Top of page
Advertise with us
Education and Employment

Vodafone Ireland launches autism friendly retail hours

from left Adam Harris, CEO, AsIAm; Anita Carra, Consumer Director, Vodafone Ireland; and James Magill, HR Director, Vodafone Ireland at the launch of Vodafone Ireland’s Autism Friendly retail programme
Photo: Vodafone Ireland

Vodafone Ireland has introduced autism-friendly retail hours in a number of its stores across Ireland, as part of its company-wide neurodiversity programme.

Vodafone Ireland explained in a statement ‘The aim of this new initiative is to ensure a better digital future is accessible to all, making technology and employment opportunities more accessible to members of the autism community.’

The programme will see reduced noise, priority seating and appointments every Wednesday between 9am and 11am.

The programme was created in partnership with AsIAm, a not-for-profit charity organisation that works on behalf of the autism community in Ireland. AsIAm conducted an environmental audit of Vodafone’s retail stores to identify opportunities to improve the shopping experience for autistic visitors.

People with autism may become overwhelmed by a sensory environment. To support its customers, Vodafone retail stores will offer a variety of sensory inputs such as a ‘relaxation box’, which includes sunglasses with visor, stress ball, ear defender and scented tags.

The in-store autism activity is just one element of Vodafone’s Autism friendly programme, other initiatives will run across employment opportunities, events and education.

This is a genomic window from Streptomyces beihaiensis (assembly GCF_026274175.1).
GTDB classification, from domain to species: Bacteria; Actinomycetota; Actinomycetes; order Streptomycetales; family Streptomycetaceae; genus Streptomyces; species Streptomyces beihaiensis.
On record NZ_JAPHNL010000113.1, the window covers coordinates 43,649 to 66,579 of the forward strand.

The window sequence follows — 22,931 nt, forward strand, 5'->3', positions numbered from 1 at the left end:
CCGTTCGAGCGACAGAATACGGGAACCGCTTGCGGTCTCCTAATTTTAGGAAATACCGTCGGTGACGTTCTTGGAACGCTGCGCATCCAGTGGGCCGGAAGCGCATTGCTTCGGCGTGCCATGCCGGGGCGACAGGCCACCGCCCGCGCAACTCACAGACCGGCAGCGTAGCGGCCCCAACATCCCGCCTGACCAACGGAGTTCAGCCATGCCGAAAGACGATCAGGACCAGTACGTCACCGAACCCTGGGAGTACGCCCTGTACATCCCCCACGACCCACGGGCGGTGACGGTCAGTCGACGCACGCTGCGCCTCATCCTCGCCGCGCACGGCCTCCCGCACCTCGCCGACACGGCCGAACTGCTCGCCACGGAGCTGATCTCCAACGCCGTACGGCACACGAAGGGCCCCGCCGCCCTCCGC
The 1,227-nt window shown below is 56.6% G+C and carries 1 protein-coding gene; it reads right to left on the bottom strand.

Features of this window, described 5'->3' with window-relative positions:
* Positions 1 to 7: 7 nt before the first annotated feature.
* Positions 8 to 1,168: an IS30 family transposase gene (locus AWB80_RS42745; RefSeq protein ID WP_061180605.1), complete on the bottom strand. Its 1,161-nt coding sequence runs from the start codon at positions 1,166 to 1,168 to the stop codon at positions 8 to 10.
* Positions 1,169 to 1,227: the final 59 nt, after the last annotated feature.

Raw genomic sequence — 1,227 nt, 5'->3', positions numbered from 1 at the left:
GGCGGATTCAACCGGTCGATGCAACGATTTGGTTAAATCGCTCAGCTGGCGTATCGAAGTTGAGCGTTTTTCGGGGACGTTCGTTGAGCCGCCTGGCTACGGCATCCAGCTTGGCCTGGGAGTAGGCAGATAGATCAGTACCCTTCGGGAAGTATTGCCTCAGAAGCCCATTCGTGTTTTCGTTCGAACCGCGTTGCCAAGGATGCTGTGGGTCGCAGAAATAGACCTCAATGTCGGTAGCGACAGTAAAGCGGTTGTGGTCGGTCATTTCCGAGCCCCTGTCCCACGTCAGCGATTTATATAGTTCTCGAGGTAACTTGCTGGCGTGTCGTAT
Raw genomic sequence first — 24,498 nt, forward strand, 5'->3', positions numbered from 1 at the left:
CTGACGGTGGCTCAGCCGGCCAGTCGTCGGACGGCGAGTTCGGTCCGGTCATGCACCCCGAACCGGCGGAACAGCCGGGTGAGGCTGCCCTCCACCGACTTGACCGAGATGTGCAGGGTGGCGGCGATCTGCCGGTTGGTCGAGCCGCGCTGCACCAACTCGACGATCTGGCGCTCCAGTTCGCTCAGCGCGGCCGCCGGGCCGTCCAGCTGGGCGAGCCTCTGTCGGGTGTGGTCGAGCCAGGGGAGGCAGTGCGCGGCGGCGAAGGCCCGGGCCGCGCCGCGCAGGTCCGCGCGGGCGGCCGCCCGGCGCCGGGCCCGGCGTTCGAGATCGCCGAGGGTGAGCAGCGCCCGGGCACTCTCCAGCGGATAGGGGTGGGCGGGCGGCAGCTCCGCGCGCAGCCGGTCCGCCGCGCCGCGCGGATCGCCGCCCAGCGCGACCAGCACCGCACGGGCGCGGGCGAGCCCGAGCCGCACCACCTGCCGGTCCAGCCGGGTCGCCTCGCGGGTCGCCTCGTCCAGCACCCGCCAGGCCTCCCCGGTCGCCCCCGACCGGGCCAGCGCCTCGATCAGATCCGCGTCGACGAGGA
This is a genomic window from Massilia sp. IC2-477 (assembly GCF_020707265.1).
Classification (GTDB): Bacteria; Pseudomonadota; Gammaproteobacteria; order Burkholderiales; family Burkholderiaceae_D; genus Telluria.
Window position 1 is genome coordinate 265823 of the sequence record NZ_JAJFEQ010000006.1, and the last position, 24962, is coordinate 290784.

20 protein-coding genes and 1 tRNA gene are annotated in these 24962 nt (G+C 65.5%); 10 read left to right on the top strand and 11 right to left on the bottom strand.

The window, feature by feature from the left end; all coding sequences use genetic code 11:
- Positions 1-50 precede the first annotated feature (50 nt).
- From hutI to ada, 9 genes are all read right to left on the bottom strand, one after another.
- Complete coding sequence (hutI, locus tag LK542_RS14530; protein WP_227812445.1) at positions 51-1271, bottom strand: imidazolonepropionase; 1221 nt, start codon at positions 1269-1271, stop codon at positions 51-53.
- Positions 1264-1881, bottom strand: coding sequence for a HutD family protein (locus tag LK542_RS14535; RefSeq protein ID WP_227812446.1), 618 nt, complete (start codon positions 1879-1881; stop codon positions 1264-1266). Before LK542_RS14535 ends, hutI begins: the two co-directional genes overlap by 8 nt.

‘We are committed to ensuring that nobody is left behind on the journey toward a digital future.’ said James Magill, Human Resource Director at Vodafone Ireland.

You might also like

Businessman in wheelchair at work

Creating jobs for people with disabilities in Argentina

The National Transportation Regulation Commission (C.N.R.T) signed an agreement with…

Close up of man's hands touching smart phone

Professor launches program to create accessible future

“With almost 22 per cent of Canadians over the age…

a person showing a demo of mouth joystick

Mouth ‘joystick’ could allow people with disabilities go beyond

A promising prototype for a mouth-based “joystick,” promises a real…

Portrait of concentrated young man with down syndrome working on laptop outdoors.

Toolkit to help people with disabilities in Los Angeles

People with disabilities in Los Angeles will have access to…